What food do you miss as a Canadian or American?

524 posts in this topic

Sweet corn on the cob. The stuff here doesn't compare to the Midwestern stuff, both in taste and price.

 

Pies-- I have never been able to get a crust to come out right with local ingredients. If anyone has a good recipe using local ingredients, I'd love to try it. IKEA actually had a really great blueberry pie in their Schweden shop but they seem to have discontinued it- now when I go they seem to have some blueberry cake thing. In general I miss American-style desserts (I do make stuff like cheesecake here)-- I find that many of them in this part of the world are rather dry, although I do like Schwarzwalder Kirschtorte and those fruity cakes that are a white cake with fresh fruit and jam on tp- those are yummy! Never had a savoury/steak and cheese pie but it sounds really good, though!

 

Oh-- and can I add canned pumpkin to my list? I know there are fresh pumpkins here but I find that the canned stuff works better in terms of the consistency for baked goods like pumpkin bread. They have a pumpkin baby food so it's not like no one in this part of the world has thought of a prepared pumpkin product- so why no canned pumpkin? It seems like it would be useful for local recipes like Kurbissuppe. When they have canned pumpkin in the import shops, it's something like 4-5 euros/can, whereas in the U.S. I pay less than a dollar.

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I've not eaten midwestern corn, that I know of, but if it's anything like Kiwi corn, then I agree about the corn here-very expensive, small and not as much flavour

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Yeah, Good Eastern Sweet Corn on the Cob...ummmmmmm. You just can't find the stuff here. The corn here is so starchy, it's like eating soggy popcorn. Most of it's just feed-corn (animal feed) they are trying to pass off as the good stuff. You can eat quality sweet corn raw and it doesn't even seem starchy.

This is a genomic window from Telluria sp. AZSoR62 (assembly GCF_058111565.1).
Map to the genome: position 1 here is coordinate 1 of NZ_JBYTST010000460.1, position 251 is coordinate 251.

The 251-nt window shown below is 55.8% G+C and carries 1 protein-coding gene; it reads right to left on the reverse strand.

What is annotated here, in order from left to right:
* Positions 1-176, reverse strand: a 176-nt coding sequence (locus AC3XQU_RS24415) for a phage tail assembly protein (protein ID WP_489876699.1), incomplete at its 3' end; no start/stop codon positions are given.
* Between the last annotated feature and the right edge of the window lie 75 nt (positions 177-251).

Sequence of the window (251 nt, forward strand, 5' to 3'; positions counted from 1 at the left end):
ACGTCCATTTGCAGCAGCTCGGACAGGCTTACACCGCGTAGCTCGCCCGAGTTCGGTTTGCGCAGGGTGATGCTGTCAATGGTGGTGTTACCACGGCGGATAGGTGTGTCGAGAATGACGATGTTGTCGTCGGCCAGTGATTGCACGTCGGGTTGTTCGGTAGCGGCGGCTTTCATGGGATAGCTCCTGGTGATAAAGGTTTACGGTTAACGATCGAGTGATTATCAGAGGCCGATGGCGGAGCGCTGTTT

What else...

 

yes, canned pumpkin

bagels

good beef (i find the pork and chicken better here)

jiffy corn muffin mix and cornbread in general

sharp cheddar cheese (not the crap that looks and tastes like candle wax)

triscuits

brown suger (not sugar in the raw or just granulated brown sugar, but the moist stuff for baking)

an abundance of fresh veggies (yes, I know you can get just about anything at the Vikt markt but I mean at the local grocery store)

 

otherwise, most of the stuff can be found--even if it is outrageously expensive.

 

More importantly, what I miss is an oven that can accomodate (what for Americans are) normal sized pans or two pans at once! These damned Easy-bake ovens are just too frickin' small!

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I must have un-evolved or different bagel taste buds to all the yanks, cos I think the bagels here beat the pants off the ones I've had in the states

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errr, make that brown sugar...

I have found a pretty decent likeness to American brown sugar in Asian shops. It is made by Wang Kanai and it is called "Natural Brown Sugar". I have used it in my baked apples recipe and it works pretty well!

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I ask a French friend of mine to bring it when she can from northern France near Belgium. Looked in all sorts of Bio shops and just got blank stares...

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I got brown (soft) sugar in england, so I presume all english food stores can get it for you (tesco brown sugar)

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@perfumer,

Try that big Asian supermarket at Hohenzollnerplatz, they have a number of different brown sugar brands and some may make a good substitute.